It was announced earlier today that third-generation owner of Lego, Kjeld Kirk Kristiansen, has initiated the closure of the LEGO Ambassadors Network.
For those who are unaware, the LEGO Ambassadors Network (LAN) is a “community network to provide valuable dialogue and collaboration activities for the mutual benefit of Recognized LEGO User Groups (RLUG), Recognized LEGO Online Communities, Recognized LEGO Fan Media (RLFM) and the LEGO Group ( TLG )”
There were no reasons cited for the closure but a source close to the upper management that Kjled was disappointed that the LEGO fans his family developed over the last eight decades felt neglected and unheard.
“We realised that a core group of our fans were not being supported in a meaningful way” ~ Kjeld
The LAN started as a platform where LEGO fans from all over the world could collaborate and share ideas to support one another but it has devolved into a tool for LEGO Group to control the narrative that they see fit.
“They were more interested in how they look to the public than tackling actual problems. Everything they give is a public relations answer” ~ Fanurians Enjoying Duplo
According to the LEGO User Groups, there has been a lot of communication breakdowns as well as back-peddling in their messaging to the recognised fan groups.
One example cited by a fan that during the pandemic, Recognised LEGO User Groups were reassured that their membership to the LEGO Ambassadors Network would not be revoked as a result of inactivity. Yes more than twenty RLUGs have been off-boarded since that announcement.
On top of that, the members of the LEGO Ambassadors Network has been sending in feedback for years with little to no positive change in the way that things are managed.
“It’s like the higher ups have no clue what actually goes on in the communities. We fill up surveys and send in feedback but no one is listening…” ~ United Pregale Studs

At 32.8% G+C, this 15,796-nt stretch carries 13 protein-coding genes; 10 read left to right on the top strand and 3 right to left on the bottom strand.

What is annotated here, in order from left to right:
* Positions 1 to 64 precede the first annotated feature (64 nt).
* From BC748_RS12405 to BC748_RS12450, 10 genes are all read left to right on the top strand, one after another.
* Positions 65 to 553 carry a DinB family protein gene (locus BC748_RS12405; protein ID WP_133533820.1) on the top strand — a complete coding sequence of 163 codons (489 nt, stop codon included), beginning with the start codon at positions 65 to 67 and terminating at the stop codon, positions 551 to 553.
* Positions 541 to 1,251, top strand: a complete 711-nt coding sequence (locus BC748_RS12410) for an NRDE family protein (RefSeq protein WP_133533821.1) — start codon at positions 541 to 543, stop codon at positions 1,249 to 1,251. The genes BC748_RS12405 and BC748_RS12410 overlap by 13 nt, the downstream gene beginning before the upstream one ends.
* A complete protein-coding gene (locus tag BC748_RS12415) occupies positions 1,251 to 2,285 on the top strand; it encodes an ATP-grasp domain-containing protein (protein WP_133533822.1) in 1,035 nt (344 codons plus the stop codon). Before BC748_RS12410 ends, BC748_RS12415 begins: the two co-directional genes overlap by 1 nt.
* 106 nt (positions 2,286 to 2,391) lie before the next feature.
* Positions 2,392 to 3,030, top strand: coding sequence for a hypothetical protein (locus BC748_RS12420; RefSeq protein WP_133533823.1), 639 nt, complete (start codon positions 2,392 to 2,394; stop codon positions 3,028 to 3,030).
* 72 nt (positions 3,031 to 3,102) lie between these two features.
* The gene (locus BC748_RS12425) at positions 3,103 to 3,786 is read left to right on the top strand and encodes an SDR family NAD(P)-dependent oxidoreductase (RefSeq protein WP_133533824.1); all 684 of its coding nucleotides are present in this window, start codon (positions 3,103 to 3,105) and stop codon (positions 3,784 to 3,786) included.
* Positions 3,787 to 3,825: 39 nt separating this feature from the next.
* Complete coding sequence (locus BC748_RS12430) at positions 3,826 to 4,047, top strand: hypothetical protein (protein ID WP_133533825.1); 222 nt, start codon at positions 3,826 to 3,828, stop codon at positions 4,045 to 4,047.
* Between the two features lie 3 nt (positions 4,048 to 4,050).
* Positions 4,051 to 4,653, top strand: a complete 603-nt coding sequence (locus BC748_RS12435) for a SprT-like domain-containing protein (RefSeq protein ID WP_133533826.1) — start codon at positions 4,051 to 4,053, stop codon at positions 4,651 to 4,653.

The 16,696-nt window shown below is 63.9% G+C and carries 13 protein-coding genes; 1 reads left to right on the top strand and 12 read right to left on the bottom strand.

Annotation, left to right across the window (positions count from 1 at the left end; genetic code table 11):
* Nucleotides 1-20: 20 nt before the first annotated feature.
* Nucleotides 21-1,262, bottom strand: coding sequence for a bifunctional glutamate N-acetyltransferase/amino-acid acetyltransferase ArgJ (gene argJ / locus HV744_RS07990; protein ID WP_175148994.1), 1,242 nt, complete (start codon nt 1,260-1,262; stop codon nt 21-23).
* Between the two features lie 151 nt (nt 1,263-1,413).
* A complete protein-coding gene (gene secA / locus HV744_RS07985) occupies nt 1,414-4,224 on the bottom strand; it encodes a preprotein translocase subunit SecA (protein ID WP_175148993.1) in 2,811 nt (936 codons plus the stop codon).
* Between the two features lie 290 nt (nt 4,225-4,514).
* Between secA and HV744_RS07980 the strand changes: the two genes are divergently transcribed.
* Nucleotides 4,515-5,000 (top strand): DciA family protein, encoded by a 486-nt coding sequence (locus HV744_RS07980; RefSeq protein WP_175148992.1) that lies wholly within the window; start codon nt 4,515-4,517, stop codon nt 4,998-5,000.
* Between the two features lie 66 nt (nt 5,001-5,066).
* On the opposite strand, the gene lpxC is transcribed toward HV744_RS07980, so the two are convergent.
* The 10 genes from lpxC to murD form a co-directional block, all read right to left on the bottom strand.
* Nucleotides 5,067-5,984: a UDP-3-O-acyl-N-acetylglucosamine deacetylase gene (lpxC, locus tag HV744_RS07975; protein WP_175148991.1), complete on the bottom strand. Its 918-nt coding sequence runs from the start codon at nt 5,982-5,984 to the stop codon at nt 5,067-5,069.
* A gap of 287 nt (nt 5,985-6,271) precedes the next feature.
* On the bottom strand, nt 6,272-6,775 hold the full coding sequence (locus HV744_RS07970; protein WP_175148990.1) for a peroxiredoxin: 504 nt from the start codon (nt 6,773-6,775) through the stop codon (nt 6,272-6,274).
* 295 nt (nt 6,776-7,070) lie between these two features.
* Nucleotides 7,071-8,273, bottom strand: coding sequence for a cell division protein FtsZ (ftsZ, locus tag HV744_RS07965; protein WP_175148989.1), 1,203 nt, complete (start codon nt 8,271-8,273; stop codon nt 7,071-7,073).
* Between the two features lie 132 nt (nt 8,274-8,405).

Even while achieving record profits each fiscal year, support for their fan partners has been slowly reduced over time. Support in the form of sets and bricks for the LUGs to hold events have dwindled over the last half decade with the most notable being the recent withdrawal of review sets to Recognised LEGO Online Communities (RLOCs).
“They call us “partners” but honestly, it feels really one sided” ~ Derneucans Hoards LEGO
LEGO Ambassador Network will be shut down as of today and resources will be redirected to assess how to communicate and support their fan base better.
There will be plans introduced to separate the LEGO User Groups (RLUGS) and Recognised LEGO Online Communities (RLOC) from the Recognised LEGO Fan Media (RLFM) as their needs are entirely unique.
The LEGO Group do acknowledge that representation matter, even at the management level, so there will be greater emphasis to recruit community managers who are sensitive to the different cultures and the needs of LEGO’s diverse fanbase.
“These are the fans who has been with us when the company was down and we were almost bankrupt. It would be a disservice not to take them seriously and hear them out.” ~ Kjled
The closure is slated to begin on April 1st, 2022.
Disclaimer: This is a parody article to commemorate the first of April. It was written purely in jest and not to be taken seriously. It is a joke, not a d**k. Don’t take it too hard.